Call or Email Now to Schedule Your Next Maintenance [Oil Change] Appointment! Yours in Health, Robert

Stress Less and Be Well~

Saturday, December 8th, 2018

Alleviate Your Stress

Holidays can be one of the most emotionally trying times of the year as it is often filled with a dizzying array of demands, visitors, travel and frantic shopping trips. For many people, it is also a time of sadness, self-reflection, loneliness and anxiety.

All of this amounts to stress that, if left unchecked, can cause illness and deterioration of health. Finding a release valve for your stress can help you stay healthy this holiday season — and year round. Numerous studies have demonstrated the benefits of acupuncture in treating stress, anxiety and lowering blood pressure. Together, acupuncture and Oriental medicine can help achieve the changes you seek as they assist in illness prevention, stress relief, minimizing aches and pains, improving energy and finding balance.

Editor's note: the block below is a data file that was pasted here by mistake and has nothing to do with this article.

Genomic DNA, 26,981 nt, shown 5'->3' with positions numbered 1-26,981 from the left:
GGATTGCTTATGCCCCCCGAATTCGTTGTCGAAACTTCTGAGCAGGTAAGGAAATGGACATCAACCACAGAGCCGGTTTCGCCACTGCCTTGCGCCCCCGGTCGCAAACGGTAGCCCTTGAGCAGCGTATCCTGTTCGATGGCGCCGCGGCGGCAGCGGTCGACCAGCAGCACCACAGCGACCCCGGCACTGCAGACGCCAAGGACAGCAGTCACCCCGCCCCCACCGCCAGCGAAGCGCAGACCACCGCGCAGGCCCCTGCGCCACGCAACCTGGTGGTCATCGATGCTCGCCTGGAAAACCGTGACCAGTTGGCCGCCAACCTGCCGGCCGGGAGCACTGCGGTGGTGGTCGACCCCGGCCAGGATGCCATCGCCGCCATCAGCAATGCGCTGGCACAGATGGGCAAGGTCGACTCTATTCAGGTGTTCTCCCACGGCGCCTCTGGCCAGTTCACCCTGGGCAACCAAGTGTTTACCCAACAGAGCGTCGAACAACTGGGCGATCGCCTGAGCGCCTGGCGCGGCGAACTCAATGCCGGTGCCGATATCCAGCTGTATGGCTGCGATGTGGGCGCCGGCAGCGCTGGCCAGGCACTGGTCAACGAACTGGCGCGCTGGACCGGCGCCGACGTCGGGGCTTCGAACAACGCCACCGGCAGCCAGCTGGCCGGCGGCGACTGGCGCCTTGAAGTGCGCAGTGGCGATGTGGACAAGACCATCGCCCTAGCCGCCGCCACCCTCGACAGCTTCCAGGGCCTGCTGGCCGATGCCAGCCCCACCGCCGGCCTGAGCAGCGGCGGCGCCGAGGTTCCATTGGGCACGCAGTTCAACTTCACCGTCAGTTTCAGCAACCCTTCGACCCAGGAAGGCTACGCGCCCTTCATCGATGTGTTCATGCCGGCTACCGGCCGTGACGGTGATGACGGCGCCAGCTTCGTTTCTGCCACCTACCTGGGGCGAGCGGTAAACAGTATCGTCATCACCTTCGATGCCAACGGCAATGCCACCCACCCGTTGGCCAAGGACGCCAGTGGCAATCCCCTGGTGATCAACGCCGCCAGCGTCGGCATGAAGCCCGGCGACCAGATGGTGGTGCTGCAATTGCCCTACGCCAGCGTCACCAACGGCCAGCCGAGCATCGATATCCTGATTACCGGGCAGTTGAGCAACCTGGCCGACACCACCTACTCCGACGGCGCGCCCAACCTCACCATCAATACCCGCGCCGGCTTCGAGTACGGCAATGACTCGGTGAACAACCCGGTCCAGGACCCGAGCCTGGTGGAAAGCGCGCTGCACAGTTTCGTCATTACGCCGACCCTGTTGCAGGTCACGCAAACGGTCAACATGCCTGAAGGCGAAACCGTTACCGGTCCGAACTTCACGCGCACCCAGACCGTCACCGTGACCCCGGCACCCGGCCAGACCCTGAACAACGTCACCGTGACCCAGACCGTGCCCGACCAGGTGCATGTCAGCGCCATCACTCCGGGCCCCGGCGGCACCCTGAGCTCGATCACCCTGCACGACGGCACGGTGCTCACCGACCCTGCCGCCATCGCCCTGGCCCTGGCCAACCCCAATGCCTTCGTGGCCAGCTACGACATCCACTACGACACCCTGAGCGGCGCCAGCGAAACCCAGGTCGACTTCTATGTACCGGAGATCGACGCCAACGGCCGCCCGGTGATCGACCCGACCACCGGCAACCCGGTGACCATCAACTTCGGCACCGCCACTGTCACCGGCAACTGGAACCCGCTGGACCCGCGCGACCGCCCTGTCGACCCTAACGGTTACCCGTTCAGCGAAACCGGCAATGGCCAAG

As a normal part of life, stress enables us to get things done and process feelings. Left unmanaged, however, stress can lead to emotional, psychological, and even physical problems. Stress causes a disruption in the flow of vital energy, or Qi, through the body. This can throw off the immune system and cause new symptoms or aggravate already troublesome health conditions and, over time, more serious illnesses can develop.

Stressful situations that last over a long period of time can create an ongoing low-level stress that puts continual pressure on the nervous system and can cause the overproduction of stress hormones such as cortisol. The extra stress hormones sustained over an extended period of time may wear out the body’s reserves, leading to fatigue, depression, a weakened immune system, and a host of serious physical and psychological ailments.